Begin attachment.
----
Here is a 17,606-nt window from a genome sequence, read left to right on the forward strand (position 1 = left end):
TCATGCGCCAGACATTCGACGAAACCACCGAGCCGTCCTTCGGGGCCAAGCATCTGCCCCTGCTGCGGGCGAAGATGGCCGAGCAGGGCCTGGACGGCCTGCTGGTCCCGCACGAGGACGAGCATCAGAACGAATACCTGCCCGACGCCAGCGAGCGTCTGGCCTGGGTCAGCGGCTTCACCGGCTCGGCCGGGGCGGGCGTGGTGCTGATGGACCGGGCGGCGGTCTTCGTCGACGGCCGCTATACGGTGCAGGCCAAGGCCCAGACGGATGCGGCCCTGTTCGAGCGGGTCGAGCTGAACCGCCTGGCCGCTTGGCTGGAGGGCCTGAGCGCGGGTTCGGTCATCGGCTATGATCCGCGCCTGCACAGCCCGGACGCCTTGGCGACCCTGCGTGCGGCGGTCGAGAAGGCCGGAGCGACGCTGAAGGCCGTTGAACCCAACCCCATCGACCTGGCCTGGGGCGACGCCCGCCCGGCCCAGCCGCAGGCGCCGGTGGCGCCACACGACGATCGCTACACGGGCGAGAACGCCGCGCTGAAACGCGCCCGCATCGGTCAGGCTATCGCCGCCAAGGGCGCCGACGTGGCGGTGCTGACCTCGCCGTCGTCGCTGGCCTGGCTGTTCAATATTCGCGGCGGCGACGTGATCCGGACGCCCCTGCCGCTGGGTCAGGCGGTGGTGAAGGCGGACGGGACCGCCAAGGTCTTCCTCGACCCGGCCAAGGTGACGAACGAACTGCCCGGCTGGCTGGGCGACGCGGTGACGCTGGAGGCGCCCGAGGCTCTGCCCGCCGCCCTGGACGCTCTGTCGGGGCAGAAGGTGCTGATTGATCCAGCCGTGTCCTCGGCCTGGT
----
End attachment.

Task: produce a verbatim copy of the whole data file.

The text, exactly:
Here is a 17,606-nt window from a genome sequence, read left to right on the forward strand (position 1 = left end):
TCATGCGCCAGACATTCGACGAAACCACCGAGCCGTCCTTCGGGGCCAAGCATCTGCCCCTGCTGCGGGCGAAGATGGCCGAGCAGGGCCTGGACGGCCTGCTGGTCCCGCACGAGGACGAGCATCAGAACGAATACCTGCCCGACGCCAGCGAGCGTCTGGCCTGGGTCAGCGGCTTCACCGGCTCGGCCGGGGCGGGCGTGGTGCTGATGGACCGGGCGGCGGTCTTCGTCGACGGCCGCTATACGGTGCAGGCCAAGGCCCAGACGGATGCGGCCCTGTTCGAGCGGGTCGAGCTGAACCGCCTGGCCGCTTGGCTGGAGGGCCTGAGCGCGGGTTCGGTCATCGGCTATGATCCGCGCCTGCACAGCCCGGACGCCTTGGCGACCCTGCGTGCGGCGGTCGAGAAGGCCGGAGCGACGCTGAAGGCCGTTGAACCCAACCCCATCGACCTGGCCTGGGGCGACGCCCGCCCGGCCCAGCCGCAGGCGCCGGTGGCGCCACACGACGATCGCTACACGGGCGAGAACGCCGCGCTGAAACGCGCCCGCATCGGTCAGGCTATCGCCGCCAAGGGCGCCGACGTGGCGGTGCTGACCTCGCCGTCGTCGCTGGCCTGGCTGTTCAATATTCGCGGCGGCGACGTGATCCGGACGCCCCTGCCGCTGGGTCAGGCGGTGGTGAAGGCGGACGGGACCGCCAAGGTCTTCCTCGACCCGGCCAAGGTGACGAACGAACTGCCCGGCTGGCTGGGCGACGCGGTGACGCTGGAGGCGCCCGAGGCTCTGCCCGCCGCCCTGGACGCTCTGTCGGGGCAGAAGGTGCTGATTGATCCAGCCGTGTCCTCGGCCTGGT